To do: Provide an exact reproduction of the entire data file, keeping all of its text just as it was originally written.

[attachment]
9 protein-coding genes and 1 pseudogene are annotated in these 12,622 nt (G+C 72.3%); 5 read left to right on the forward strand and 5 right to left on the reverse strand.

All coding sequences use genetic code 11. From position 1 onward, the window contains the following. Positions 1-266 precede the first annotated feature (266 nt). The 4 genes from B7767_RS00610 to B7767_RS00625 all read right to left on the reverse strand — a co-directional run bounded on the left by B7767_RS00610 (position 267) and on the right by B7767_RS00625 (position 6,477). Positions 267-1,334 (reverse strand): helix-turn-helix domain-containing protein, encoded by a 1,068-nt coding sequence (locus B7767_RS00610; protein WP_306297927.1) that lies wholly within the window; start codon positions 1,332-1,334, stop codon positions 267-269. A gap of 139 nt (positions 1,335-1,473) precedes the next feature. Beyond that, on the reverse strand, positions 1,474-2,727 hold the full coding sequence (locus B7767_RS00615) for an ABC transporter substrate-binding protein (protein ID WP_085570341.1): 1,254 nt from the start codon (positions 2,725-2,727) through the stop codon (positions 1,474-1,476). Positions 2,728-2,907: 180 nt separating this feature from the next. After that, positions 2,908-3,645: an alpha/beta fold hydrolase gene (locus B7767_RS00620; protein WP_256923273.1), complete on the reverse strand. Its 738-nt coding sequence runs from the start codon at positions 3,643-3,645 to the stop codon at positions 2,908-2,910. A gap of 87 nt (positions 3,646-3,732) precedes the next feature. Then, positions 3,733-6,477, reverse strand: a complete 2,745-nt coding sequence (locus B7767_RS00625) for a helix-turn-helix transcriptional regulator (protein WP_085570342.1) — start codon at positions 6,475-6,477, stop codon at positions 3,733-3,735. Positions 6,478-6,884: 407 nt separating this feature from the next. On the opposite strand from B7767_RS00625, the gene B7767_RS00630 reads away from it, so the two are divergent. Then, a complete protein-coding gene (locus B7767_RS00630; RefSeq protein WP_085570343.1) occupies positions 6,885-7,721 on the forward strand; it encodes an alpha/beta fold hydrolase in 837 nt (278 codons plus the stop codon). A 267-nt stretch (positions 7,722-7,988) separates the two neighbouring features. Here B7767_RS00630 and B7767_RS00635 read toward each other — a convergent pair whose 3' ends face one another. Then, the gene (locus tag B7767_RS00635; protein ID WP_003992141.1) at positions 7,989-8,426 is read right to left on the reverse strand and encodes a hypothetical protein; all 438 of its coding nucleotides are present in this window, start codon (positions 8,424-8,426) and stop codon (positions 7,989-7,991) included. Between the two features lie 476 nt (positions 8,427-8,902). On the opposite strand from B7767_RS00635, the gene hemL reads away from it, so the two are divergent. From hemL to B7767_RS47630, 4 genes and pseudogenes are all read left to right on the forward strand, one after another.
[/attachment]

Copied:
9 protein-coding genes and 1 pseudogene are annotated in these 12,622 nt (G+C 72.3%); 5 read left to right on the forward strand and 5 right to left on the reverse strand.

All coding sequences use genetic code 11. From position 1 onward, the window contains the following. Positions 1-266 precede the first annotated feature (266 nt). The 4 genes from B7767_RS00610 to B7767_RS00625 all read right to left on the reverse strand — a co-directional run bounded on the left by B7767_RS00610 (position 267) and on the right by B7767_RS00625 (position 6,477). Positions 267-1,334 (reverse strand): helix-turn-helix domain-containing protein, encoded by a 1,068-nt coding sequence (locus B7767_RS00610; protein WP_306297927.1) that lies wholly within the window; start codon positions 1,332-1,334, stop codon positions 267-269. A gap of 139 nt (positions 1,335-1,473) precedes the next feature. Beyond that, on the reverse strand, positions 1,474-2,727 hold the full coding sequence (locus B7767_RS00615) for an ABC transporter substrate-binding protein (protein ID WP_085570341.1): 1,254 nt from the start codon (positions 2,725-2,727) through the stop codon (positions 1,474-1,476). Positions 2,728-2,907: 180 nt separating this feature from the next. After that, positions 2,908-3,645: an alpha/beta fold hydrolase gene (locus B7767_RS00620; protein WP_256923273.1), complete on the reverse strand. Its 738-nt coding sequence runs from the start codon at positions 3,643-3,645 to the stop codon at positions 2,908-2,910. A gap of 87 nt (positions 3,646-3,732) precedes the next feature. Then, positions 3,733-6,477, reverse strand: a complete 2,745-nt coding sequence (locus B7767_RS00625) for a helix-turn-helix transcriptional regulator (protein WP_085570342.1) — start codon at positions 6,475-6,477, stop codon at positions 3,733-3,735. Positions 6,478-6,884: 407 nt separating this feature from the next. On the opposite strand from B7767_RS00625, the gene B7767_RS00630 reads away from it, so the two are divergent. Then, a complete protein-coding gene (locus B7767_RS00630; RefSeq protein WP_085570343.1) occupies positions 6,885-7,721 on the forward strand; it encodes an alpha/beta fold hydrolase in 837 nt (278 codons plus the stop codon). A 267-nt stretch (positions 7,722-7,988) separates the two neighbouring features. Here B7767_RS00630 and B7767_RS00635 read toward each other — a convergent pair whose 3' ends face one another. Then, the gene (locus tag B7767_RS00635; protein ID WP_003992141.1) at positions 7,989-8,426 is read right to left on the reverse strand and encodes a hypothetical protein; all 438 of its coding nucleotides are present in this window, start codon (positions 8,424-8,426) and stop codon (positions 7,989-7,991) included. Between the two features lie 476 nt (positions 8,427-8,902). On the opposite strand from B7767_RS00635, the gene hemL reads away from it, so the two are divergent. From hemL to B7767_RS47630, 4 genes and pseudogenes are all read left to right on the forward strand, one after another.